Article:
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Ormoc under ‘state of calamity’

ORMOC IS now under a State of Calamity because of the dengue epidemic. It was declared such on the evening of August 7, after the Health Board and the City Disaster Risk Reduction Management Council recommended its declaration to Mayor Richard Gomez. 

The city council, on the other hand, convened for a special session on this afternoon, August 8, to pass a resolution declaring the city under a state of calamity. The resolution was passed on mass motion by the council members. 

In both instances, city disaster risk reduction management officer Ciriaco Tolibao, City Health Department OIC Dr. Edmund Kierulf, and infectious disease monitor nurse Elsie Jaca were present to clarify questions on the need for the declaration. 

Dr. Kierulf described the dengue situation in Ormoc City as “alarming”. On August 1, two private hospitals in the city reported admissions of 20 dengue positive patients. 

Yesterday, on August 5, nurse Jaca said, 21 admissions were reported in the city’s hospitals. 

Jaca said the number of cases have already breached epidemic level. Ormoc chalked up 426 cases already up to August 6, 2019, higher than the 262 cases last year for the same period. 

She explained that an epidemic is announced when the number of cases for the current year exceeds that of last year’s by more than 10 percent. This year, she said, Ormoc’s number of cases exceeds by 63% compared to 2018.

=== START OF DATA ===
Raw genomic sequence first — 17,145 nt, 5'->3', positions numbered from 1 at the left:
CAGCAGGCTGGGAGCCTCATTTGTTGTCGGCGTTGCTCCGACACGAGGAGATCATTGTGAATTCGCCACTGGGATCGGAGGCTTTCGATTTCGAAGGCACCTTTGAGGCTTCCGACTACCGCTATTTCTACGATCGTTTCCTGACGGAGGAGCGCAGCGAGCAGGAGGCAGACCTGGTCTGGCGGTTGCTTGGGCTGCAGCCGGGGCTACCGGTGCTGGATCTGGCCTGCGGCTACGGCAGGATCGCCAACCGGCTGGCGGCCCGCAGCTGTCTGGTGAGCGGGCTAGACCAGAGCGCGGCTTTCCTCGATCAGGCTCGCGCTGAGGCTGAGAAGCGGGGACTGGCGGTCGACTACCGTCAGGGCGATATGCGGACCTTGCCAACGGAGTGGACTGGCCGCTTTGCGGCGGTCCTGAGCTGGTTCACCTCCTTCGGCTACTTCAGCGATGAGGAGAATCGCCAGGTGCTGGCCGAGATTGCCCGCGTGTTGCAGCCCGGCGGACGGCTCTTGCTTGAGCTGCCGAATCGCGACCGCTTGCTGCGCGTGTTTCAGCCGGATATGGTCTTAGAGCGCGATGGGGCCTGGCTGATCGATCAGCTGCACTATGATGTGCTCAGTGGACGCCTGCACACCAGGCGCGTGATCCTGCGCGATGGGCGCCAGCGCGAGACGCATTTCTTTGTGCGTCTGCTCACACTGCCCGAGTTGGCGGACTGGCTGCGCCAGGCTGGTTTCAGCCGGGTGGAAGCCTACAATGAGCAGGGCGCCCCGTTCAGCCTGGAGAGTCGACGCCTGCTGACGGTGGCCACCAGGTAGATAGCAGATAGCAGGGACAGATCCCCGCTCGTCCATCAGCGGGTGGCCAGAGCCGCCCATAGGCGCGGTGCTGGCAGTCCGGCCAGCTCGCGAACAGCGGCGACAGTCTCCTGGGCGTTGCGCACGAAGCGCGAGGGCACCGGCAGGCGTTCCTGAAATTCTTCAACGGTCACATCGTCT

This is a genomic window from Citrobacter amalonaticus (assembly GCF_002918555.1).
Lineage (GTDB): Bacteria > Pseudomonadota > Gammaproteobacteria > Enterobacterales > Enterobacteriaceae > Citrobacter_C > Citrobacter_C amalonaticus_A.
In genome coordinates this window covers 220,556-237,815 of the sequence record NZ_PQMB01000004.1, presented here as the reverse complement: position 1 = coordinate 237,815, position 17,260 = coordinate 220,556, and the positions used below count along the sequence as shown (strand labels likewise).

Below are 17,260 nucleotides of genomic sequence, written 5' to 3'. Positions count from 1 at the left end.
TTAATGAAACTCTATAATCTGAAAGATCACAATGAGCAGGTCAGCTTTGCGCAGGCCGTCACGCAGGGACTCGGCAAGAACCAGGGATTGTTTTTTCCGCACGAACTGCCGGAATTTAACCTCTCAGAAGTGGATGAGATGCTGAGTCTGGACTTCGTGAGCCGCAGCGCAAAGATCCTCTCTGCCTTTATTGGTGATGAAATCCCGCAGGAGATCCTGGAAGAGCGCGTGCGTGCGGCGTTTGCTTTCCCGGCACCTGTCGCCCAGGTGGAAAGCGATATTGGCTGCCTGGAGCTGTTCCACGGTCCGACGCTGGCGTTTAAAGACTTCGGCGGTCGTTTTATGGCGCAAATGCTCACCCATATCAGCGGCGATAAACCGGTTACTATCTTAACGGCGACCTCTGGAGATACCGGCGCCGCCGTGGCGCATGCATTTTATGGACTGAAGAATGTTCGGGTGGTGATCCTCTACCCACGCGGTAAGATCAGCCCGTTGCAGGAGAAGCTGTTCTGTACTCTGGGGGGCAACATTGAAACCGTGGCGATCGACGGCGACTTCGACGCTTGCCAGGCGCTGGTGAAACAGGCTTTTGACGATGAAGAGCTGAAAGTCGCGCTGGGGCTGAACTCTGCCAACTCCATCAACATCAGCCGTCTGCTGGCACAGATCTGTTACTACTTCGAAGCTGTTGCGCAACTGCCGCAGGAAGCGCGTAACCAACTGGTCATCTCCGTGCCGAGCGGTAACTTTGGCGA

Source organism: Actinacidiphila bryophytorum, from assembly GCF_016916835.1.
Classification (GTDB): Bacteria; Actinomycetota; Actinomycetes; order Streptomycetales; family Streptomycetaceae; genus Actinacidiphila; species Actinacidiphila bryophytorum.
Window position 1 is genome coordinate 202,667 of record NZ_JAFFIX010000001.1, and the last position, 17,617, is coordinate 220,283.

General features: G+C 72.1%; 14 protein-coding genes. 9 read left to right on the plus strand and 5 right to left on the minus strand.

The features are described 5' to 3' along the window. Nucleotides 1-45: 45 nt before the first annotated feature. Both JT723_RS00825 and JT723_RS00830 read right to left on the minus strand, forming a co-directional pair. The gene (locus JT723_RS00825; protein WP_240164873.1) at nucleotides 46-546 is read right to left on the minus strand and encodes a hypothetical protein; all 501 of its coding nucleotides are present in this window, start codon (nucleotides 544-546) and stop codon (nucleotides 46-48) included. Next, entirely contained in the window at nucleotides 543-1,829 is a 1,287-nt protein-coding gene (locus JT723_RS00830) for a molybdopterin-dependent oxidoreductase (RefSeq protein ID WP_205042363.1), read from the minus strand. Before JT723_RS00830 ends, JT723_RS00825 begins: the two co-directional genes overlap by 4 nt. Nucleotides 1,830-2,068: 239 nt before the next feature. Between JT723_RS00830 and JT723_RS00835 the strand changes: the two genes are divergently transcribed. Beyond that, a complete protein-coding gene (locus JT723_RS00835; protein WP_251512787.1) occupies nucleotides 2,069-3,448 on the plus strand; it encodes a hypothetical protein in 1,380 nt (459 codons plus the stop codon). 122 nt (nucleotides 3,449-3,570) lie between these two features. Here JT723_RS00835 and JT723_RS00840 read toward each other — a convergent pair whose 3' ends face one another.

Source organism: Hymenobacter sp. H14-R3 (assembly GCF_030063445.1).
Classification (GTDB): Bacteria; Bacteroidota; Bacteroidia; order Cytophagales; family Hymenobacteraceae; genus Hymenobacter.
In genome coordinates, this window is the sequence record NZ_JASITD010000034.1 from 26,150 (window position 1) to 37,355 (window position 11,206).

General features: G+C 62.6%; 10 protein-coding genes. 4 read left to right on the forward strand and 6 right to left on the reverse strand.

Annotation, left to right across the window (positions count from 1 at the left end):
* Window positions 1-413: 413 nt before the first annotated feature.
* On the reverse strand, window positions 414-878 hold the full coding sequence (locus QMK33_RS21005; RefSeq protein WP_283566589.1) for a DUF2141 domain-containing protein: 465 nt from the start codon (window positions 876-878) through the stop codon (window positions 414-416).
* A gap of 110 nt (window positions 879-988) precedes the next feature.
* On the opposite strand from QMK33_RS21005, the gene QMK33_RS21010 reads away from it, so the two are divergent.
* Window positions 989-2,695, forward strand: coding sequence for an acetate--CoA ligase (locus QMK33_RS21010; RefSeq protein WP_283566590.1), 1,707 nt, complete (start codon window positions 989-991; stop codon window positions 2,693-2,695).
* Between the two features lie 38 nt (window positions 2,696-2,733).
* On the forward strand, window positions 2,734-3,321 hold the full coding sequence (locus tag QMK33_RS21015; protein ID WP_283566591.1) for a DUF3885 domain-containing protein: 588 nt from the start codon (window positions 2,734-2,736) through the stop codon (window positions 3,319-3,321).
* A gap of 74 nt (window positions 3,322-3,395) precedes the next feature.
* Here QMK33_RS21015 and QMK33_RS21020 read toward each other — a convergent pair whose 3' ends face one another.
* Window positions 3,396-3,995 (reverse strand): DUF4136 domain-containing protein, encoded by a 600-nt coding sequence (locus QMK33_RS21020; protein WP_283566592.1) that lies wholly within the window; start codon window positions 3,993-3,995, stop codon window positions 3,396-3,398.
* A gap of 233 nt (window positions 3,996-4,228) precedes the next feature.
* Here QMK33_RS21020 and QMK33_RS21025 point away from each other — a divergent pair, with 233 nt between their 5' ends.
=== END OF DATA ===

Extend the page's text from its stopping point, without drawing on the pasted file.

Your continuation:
Councilor Gerardo Penserga, a doctor, on the other hand, stressed in the joint health board and CDRRM council meeting the need to “search and destroy” breeding areas of mosquitoes. He also warned of a dire future, saying that “half of Ormoc will be dying next year if the community will not participate in the search and destroy activities.” 

Penserga stressed that cleanup is not enough. He also said it should be done weekly, and that the City Health needs more search and destroy teams and fogging teams. 

The declaration of a state of calamity paves for the release of the city’s calamity funds as Local Disaster Risk Reduction Management Fund (LDRRMF), which can be used to “support disaster risk management activities” like trainings, purchase of life-saving equipment, supplies and medicines and post-disaster activities. It can even be used as payment of premiums on calamity insurance and construction of evacuation centers. 

Meanwhile, 30 percent of the LDRRMF can be classified as Quick Response Fund (QRF), which can be used for relief and recovery for the situation in the city to normalize as quickly as possible.

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